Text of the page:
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I did not see this coming. When these two are in the studio, the sky is the limit. Due to a public beef, we missed out on elite Atlanta rap music. As recent as last year, Super and Thugger traded shots on Twitter. Luckily, as 2016 progressed, the nemeses squashed their beef. “Who,” a standout on DJ Esco’s Esco Terrestrial tape, is a favorite Future track of mine. Hearing them finally link up was exciting. I love both of these artists on their own. Thug’s last project was highly experimental. It was just zany enough to work. Future’s previous two albums were soso. Did we really need two albums? Probably not. However, receiving these two heavyweights on a joint project is a gift. I’m all for it. With some sick mixtape art, SUPER SLIMEY is sure to catch the ear of the masses. And for good reason.

The tape’s intro sets the wave right away. “No Cap” is arguably this project’s best song. From “Family Don’t Matter” to “Rent Money,” these Atlanta crooners know how to start off strong. Production from 808 Mafia, Wheezy, and London on da Track supports the rappers’ unpredictable deliveries. Both Future and Young Thug have a variable sound from track to track. Thug is more likely to experiment, although Future switches up his voice quite a bit. As well-known and high-quality as these two typically are, their chemistry is out of sync. Early on, SUPER SLIMEY suffers from minimal zest. “All da Smoke” definitely grew on me. “Every nigga out my city became a boss / Know she rollin’, holy moly, no days off / Pyrex, cook it up, like Kyrie trade you off”. There are quotable lines all over the place here. Unfortunately, “200” and “Three” reek of filler.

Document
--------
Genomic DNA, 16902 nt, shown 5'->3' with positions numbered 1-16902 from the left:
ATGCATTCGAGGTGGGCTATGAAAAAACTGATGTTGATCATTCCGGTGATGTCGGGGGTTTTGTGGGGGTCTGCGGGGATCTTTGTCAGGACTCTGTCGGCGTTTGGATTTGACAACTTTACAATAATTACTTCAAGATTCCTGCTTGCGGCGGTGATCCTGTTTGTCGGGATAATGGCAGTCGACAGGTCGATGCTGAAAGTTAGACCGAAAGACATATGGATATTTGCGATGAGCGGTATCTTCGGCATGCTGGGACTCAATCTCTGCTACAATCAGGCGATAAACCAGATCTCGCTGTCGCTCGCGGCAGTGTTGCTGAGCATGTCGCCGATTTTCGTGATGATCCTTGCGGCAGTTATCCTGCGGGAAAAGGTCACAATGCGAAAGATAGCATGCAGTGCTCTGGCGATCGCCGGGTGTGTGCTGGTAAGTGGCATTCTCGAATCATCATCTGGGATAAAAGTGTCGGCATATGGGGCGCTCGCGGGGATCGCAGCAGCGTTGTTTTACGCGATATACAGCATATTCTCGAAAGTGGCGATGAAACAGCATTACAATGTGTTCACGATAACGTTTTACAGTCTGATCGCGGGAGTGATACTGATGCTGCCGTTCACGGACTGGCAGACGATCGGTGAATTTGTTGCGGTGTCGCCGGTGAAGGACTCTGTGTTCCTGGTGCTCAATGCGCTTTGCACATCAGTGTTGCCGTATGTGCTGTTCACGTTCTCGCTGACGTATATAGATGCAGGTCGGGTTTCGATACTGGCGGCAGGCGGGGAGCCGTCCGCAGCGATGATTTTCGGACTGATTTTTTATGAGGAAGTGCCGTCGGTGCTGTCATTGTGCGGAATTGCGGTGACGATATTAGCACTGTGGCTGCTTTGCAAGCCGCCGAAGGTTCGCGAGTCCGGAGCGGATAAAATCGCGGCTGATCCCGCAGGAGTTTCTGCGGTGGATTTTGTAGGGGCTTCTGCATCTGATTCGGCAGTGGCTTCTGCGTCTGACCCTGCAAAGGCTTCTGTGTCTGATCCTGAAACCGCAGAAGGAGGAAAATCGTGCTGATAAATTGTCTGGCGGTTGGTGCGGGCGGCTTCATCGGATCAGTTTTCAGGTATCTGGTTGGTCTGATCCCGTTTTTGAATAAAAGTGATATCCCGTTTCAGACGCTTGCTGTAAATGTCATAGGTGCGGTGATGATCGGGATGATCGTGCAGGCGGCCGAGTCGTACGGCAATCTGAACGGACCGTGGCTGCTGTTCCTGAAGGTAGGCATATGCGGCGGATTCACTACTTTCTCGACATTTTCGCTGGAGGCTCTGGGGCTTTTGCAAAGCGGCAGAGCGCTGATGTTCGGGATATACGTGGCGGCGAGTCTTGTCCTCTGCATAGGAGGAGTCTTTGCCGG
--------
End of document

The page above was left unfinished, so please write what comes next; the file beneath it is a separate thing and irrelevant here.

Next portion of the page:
There are no “bad” songs here, though. I enjoy all of these tracks. Some of them simply grow old after a multitude of listens. While the combination of Future and Thug can be lethal, they sound better apart. Each artist has two solo tracks on SUPER SLIMEY. Thugger’s tracks beat out Future’s collectively, in my opinion. “Killed Me Before” is hilarious. The hook is downright infectious. It follows a similar blueprint from JEFFERY and Beautiful Thugger Girls. London on da Track makes heat with Thug. Facts. “Cruise Ship,” on the other hand, is a decent cut. It didn’t wow me, but it does its job. Future’s “4 da Gang” was underwhelming to say the least. It’s easily one of the most skippable tracks. However, “Feed Me Dope” is in my top three. Will-A-Fool’s instrumental knocks harder than a S.W.A.T. team. And Future’s contribution has his signature grit that I love.

SUPER SLIMEY‘s lone guest is Offset from Migos. His verse is a highlight on this project. “Patek Water” is a unique, club-ready jam that instantly permeated the Twitter-sphere. Many deem it as this tape’s best overall offering. I am torn. My favorite track might be “Drip on Me”. To me, this is the project’s most cohesive collaboration. Their verses spill into and out of the chorus, making Future and Young Thug a match made in Atlanta heaven. Throughout most of the tape, they seem slightly out of place rapping side by side. Furthermore, some of the vocal mixing here is shaky. As a result, tracks can feel like an unfinished demo. Despite minor hiccups, no song is a failure by any stretch of the imagination. They just could’ve been more polished. All in all, SUPER SLIMEY was a pleasant surprise. If the rumors are true, this isn’t the end.

 

Review: Future & Young Thug - Super Slimey
Memorable One-LinersTrendy, Complementary ProductionSonic Versatility
Recycled Lyrical ThemesMinor Mixing HiccupsHit-or-Miss Chemistry
6MIXED
Production7.5
Songwriting5.5
Substance5

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